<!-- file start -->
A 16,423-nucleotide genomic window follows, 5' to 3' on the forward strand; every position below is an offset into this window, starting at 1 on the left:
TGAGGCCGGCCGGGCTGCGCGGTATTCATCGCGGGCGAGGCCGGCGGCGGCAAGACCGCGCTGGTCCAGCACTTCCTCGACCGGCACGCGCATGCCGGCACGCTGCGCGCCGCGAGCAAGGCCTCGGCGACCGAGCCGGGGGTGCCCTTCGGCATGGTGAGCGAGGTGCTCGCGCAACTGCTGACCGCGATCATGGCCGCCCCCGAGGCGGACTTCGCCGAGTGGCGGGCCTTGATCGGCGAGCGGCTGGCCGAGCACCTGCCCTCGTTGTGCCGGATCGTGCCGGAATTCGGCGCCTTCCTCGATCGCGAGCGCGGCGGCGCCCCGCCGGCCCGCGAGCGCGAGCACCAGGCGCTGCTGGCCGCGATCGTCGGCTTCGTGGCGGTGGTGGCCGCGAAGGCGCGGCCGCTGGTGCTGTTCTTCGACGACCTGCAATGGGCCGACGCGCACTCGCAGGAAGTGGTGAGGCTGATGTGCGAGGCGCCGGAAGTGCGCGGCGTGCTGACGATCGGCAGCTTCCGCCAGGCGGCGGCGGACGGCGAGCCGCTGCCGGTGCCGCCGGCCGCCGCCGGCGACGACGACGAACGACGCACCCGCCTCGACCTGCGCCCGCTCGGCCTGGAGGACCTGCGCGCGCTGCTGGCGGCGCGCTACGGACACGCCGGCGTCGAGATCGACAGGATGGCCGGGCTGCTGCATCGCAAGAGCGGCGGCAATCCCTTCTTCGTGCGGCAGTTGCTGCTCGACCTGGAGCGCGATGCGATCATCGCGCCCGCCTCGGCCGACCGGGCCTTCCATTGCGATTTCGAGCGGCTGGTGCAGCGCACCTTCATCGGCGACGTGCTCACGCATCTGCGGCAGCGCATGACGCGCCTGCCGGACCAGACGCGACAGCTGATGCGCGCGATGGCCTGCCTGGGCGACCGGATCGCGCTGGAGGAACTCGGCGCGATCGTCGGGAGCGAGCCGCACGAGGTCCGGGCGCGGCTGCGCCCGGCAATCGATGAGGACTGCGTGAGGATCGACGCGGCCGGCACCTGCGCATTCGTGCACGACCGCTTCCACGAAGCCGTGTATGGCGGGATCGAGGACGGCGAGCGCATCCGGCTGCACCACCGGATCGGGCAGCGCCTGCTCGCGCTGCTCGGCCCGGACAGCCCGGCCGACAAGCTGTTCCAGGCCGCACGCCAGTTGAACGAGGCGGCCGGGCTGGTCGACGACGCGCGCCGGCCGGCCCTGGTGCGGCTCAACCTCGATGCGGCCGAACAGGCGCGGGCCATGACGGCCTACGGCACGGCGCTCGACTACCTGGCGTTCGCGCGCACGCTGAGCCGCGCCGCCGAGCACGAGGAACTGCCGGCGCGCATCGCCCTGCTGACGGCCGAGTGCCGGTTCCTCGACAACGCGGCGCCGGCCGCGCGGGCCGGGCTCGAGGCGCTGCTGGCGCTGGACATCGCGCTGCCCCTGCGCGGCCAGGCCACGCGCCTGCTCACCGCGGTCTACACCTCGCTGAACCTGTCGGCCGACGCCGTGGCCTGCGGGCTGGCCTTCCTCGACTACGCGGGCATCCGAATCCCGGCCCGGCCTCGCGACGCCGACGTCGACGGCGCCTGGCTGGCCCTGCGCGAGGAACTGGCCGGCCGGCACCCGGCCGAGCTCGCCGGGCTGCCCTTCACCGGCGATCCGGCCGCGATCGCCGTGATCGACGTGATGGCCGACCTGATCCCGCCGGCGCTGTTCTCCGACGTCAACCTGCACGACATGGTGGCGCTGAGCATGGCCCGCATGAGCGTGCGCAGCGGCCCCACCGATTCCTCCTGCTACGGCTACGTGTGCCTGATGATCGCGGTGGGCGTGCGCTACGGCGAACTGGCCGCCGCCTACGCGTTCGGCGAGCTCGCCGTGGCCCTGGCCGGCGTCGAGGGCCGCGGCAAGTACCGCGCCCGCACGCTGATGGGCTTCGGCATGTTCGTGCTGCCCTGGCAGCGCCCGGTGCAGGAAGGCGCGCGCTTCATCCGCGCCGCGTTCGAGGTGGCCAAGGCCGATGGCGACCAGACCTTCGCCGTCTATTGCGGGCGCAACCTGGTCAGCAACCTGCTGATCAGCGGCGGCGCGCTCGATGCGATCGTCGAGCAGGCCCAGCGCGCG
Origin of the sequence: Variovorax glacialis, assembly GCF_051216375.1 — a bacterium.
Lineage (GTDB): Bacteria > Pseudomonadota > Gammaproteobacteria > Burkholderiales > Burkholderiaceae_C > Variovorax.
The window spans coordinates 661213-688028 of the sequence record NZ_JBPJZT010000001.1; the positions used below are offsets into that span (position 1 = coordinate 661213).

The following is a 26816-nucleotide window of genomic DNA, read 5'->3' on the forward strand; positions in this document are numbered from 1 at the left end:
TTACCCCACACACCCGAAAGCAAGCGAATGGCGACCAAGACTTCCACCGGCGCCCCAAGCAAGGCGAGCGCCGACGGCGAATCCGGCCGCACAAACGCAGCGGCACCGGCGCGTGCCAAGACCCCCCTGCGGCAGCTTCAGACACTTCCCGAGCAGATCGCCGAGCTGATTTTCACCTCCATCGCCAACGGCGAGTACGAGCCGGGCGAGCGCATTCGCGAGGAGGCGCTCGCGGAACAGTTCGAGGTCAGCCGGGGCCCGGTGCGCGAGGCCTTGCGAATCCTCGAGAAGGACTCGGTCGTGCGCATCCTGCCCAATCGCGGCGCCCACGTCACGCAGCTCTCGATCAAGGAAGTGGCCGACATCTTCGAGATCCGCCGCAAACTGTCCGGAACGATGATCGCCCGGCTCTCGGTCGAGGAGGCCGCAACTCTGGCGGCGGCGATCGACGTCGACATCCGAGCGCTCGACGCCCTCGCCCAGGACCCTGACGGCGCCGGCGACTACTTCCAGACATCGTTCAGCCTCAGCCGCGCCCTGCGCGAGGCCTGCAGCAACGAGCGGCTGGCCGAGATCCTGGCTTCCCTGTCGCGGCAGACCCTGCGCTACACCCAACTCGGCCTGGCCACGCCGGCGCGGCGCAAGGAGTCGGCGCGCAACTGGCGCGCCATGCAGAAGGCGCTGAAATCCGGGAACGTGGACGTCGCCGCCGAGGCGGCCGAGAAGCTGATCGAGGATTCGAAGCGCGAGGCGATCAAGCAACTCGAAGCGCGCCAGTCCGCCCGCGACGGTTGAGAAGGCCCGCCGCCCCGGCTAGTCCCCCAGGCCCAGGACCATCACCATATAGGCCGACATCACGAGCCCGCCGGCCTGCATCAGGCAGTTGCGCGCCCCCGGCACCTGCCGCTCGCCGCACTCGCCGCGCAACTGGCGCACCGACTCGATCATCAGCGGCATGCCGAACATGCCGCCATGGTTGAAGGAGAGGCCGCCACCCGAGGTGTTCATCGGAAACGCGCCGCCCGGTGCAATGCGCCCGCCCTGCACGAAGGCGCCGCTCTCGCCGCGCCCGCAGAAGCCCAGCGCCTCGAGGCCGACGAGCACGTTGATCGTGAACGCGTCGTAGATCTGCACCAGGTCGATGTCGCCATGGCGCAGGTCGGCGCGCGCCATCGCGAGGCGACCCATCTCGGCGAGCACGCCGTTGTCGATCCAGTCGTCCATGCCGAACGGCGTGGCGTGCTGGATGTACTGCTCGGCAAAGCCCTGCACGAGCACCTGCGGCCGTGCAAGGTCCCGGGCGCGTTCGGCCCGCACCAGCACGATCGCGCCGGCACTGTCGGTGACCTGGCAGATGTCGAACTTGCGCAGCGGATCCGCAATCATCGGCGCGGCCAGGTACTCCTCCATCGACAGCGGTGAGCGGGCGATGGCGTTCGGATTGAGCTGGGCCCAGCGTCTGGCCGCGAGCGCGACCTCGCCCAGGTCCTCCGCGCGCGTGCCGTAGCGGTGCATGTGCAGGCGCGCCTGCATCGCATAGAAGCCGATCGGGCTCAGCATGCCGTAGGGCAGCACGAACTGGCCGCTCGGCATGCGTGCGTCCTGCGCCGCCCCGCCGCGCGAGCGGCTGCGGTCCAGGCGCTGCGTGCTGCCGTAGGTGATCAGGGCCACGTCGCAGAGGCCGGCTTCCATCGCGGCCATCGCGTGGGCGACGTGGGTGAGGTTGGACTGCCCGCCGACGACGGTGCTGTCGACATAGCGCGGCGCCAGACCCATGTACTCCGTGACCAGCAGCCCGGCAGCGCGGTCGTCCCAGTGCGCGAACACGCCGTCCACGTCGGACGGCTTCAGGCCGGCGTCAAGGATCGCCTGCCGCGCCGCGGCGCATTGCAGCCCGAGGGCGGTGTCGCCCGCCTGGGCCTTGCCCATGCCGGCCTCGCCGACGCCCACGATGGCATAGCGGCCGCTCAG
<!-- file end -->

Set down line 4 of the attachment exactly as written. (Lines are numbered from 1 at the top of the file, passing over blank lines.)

Lineage (GTDB): Bacteria > Pseudomonadota > Gammaproteobacteria > Burkholderiales > Burkholderiaceae_C > Variovorax.